Fujitsu has revealed that the company is prepping the successor for its A64FX processor for high-performance computing. The company's second-generation Arm-based server CPU is slated to offer considerably higher performance and energy efficiency than its predecessor, as well as will add features to address AI and data analytics applications. The CPU is codenamed Monaka and it will arrive sometimes in 2027 and will power a next-generation supercomputer due in 2028.
Like the original A64FX, Fujitsu's Monaka will once again be an Arm ISA processor. But it will also integrate hardware to accelerate artificial intelligence (AI) and data analytics applications, according to details released by the company at its ActivateNow: Technology Summit at the Computer History Museum in Mountain View, California, reports The Register.
The promise to boost performance in traditional HPC and emerging AI workloads is logical. Although Fujitsu's existing A64FX already has support for 512-bit Scalable Vector Extensions (SVE) and can operate in FP64, FP32, FP16 and INT8 modes for a variety of AI and traditional supercomputer applications, the rapidly developing field of AI workloads has been adopting new data formats beyond FP16 and INT8. Meanwhile, Retaining the Arm architecture will ensure that the Monaka processor will be able to run code developed for the original A64FX CPU as well as other Arm-based system-on-chips for datacenters.
"The next-generation DC CPU (Monaka) that we are developing will have a wider range of features and will prove more energy efficient," a Fujitsu spokesperson told The Register. "The range of potential applications is wider than that of the A64FX, which has special characteristics (e.g., interconnects) specific to Fugaku.
One of Fujitsu's main goals with Monaka is to provide 'overwhelming energy efficiency' when compared with competing processors available at the time, claims The Register citing the company's officials. The firm is aiming to deliver 70% higher overall performance and 100% higher performance-per-watt than competing chips. Though with delivery not expected until 2027, it goes without saying that any competitive performance expectations are aspirational at best.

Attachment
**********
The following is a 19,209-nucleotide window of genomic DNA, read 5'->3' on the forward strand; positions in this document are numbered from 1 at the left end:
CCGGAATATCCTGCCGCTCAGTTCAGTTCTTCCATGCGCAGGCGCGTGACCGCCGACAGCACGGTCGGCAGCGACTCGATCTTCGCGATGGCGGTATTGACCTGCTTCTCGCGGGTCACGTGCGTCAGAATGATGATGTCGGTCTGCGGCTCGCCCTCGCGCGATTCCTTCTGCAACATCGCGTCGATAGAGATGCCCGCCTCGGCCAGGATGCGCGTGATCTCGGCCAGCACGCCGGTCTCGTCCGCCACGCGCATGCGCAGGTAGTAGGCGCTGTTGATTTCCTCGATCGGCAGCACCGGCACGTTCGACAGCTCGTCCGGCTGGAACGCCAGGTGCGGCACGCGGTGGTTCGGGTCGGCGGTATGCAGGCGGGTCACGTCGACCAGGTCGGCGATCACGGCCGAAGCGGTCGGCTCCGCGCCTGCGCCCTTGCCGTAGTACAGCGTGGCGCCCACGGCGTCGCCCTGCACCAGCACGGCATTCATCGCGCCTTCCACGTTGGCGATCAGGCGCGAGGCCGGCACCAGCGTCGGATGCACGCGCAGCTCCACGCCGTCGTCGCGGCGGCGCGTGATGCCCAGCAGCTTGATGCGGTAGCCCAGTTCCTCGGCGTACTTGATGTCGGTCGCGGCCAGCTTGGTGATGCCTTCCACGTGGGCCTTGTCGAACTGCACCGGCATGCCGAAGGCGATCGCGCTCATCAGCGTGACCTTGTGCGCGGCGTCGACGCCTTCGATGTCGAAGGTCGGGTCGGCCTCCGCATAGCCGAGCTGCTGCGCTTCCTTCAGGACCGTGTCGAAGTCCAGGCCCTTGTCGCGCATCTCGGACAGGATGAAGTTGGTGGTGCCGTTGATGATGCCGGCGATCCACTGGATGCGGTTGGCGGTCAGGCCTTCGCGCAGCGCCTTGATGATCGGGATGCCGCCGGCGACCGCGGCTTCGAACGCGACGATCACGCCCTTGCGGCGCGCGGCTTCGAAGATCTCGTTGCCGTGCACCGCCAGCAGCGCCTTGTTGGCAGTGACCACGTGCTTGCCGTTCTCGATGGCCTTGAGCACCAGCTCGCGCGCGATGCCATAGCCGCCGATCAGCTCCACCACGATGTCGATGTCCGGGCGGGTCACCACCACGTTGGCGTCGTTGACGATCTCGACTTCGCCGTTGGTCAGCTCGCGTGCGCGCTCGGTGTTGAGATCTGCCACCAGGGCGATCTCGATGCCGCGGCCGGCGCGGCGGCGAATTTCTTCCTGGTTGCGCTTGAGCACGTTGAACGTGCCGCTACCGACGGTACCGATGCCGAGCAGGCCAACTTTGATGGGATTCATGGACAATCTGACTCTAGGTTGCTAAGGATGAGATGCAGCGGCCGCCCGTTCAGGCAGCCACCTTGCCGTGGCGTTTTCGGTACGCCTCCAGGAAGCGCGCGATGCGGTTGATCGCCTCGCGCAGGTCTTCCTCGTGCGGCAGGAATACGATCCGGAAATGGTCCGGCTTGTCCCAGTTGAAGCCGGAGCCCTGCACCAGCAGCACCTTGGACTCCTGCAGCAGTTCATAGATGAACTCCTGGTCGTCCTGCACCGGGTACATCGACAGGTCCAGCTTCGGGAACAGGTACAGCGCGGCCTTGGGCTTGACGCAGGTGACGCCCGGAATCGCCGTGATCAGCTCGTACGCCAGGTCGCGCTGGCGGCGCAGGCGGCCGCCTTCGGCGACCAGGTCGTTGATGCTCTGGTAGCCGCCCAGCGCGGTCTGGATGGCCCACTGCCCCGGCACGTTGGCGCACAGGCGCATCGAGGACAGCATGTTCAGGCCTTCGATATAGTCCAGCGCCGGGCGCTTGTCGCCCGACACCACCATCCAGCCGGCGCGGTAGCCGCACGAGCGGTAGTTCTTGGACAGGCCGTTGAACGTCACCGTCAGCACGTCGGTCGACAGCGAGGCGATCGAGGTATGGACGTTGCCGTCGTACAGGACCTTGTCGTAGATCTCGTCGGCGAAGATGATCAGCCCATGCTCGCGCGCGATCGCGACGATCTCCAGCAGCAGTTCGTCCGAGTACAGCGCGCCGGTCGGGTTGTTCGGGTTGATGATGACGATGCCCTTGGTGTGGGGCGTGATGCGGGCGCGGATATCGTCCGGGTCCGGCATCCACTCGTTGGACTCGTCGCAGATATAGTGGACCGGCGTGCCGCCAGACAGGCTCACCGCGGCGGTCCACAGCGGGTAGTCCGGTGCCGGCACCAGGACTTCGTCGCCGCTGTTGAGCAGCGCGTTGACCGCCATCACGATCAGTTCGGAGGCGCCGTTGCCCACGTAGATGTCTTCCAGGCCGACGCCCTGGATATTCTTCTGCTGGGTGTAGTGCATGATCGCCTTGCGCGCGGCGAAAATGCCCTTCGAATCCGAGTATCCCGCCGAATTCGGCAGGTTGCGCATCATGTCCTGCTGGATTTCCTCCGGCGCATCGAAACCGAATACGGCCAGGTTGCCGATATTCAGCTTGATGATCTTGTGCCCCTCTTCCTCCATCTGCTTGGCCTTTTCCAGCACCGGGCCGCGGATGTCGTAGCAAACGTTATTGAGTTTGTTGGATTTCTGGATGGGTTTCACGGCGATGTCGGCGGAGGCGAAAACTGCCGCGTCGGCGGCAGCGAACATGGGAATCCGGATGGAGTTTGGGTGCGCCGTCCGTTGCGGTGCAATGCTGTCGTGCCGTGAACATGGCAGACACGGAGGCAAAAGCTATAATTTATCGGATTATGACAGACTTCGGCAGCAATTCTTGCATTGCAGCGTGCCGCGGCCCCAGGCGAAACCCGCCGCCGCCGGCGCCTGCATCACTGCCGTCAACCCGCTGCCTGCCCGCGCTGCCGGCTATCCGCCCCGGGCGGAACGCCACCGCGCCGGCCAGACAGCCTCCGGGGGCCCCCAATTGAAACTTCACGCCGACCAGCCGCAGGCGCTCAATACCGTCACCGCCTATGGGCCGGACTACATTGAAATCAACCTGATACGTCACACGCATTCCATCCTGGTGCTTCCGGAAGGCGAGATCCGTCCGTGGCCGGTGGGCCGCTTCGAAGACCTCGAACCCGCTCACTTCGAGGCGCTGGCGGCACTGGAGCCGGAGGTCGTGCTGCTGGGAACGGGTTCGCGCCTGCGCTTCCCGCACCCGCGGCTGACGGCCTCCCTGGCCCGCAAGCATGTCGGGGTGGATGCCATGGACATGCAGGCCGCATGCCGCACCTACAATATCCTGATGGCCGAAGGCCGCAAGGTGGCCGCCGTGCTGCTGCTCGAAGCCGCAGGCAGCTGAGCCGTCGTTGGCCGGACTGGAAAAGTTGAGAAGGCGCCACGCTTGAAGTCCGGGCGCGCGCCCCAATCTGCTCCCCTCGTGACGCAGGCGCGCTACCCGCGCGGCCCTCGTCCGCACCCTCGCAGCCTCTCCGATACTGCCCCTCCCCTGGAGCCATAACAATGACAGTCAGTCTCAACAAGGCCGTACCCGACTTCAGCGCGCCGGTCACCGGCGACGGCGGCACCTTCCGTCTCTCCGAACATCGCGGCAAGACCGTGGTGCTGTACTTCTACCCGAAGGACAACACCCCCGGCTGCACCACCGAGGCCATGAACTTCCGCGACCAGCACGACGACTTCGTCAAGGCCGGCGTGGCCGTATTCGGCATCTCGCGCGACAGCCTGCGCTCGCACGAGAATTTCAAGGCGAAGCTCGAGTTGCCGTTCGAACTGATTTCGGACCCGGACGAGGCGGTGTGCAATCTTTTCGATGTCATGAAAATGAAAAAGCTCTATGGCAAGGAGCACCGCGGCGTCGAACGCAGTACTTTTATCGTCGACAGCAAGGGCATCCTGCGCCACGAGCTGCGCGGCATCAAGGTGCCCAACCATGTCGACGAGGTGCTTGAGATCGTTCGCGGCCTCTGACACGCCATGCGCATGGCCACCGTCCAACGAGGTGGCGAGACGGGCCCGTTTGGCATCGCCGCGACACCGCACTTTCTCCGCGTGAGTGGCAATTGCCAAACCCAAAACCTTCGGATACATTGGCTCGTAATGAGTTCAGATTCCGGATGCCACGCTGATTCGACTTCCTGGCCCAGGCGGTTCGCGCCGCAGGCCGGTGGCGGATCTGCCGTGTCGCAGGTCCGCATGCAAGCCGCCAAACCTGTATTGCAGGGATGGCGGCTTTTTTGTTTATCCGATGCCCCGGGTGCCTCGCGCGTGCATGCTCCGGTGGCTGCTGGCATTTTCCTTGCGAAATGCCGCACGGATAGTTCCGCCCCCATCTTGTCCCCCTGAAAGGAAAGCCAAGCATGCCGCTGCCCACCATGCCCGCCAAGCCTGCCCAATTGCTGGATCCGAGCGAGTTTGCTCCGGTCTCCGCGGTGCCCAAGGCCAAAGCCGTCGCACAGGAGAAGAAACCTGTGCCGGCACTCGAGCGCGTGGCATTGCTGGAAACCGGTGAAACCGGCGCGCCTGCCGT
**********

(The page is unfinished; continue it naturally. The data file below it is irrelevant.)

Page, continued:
Fujitsu's current 48+4-core A64FX processor for HPC has proven that the Arm architecture is perfectly capable of powering supercomputers, in this case Fugaku, which wasthe world's fastest supercomputer from 2020 to 2022. But the CPU is chiefly tailored for traditional supercomputer workloads, and as a result it's only been used in a handful of systems, including Fugaku, Fujitsu's PrimeHPC FX700 and FX1000 systems (which are available for purchase), and HPE's Apollo 80 HPC platform.
Monaka, in turn, will allow Fujitsu to take a stab at supplying the broader HPC market with a high performance Arm processor. While the company isn't offering specific technical details at this time, they are making it clear that they're designing the chip for a wider audience, as opposed to the supercomputer-focused A64FX and its niche features like on-package HBM2 and the Tofu Interconnect D fabric to connect multiple nodes in a cluster. Shifting to a broader audience opens up more sales opportunities for Fujitsu, but it will put the company in more direct competition with other Arm server CPU vendors such as NVIDIA, Ampere, and the many internal projects at hyperscalers.
In any case, it'll be interesting to see how things unfold once Monaka arrives in 2027. The Arm server CPU market has quickly blossomed over the last few years, so by the time Monaka hits the scene, it's going to be coming into a market with lots of opportunity for Arm servers and Arm software, but also a market with no shortage of companies trying to claim their piece of the pie.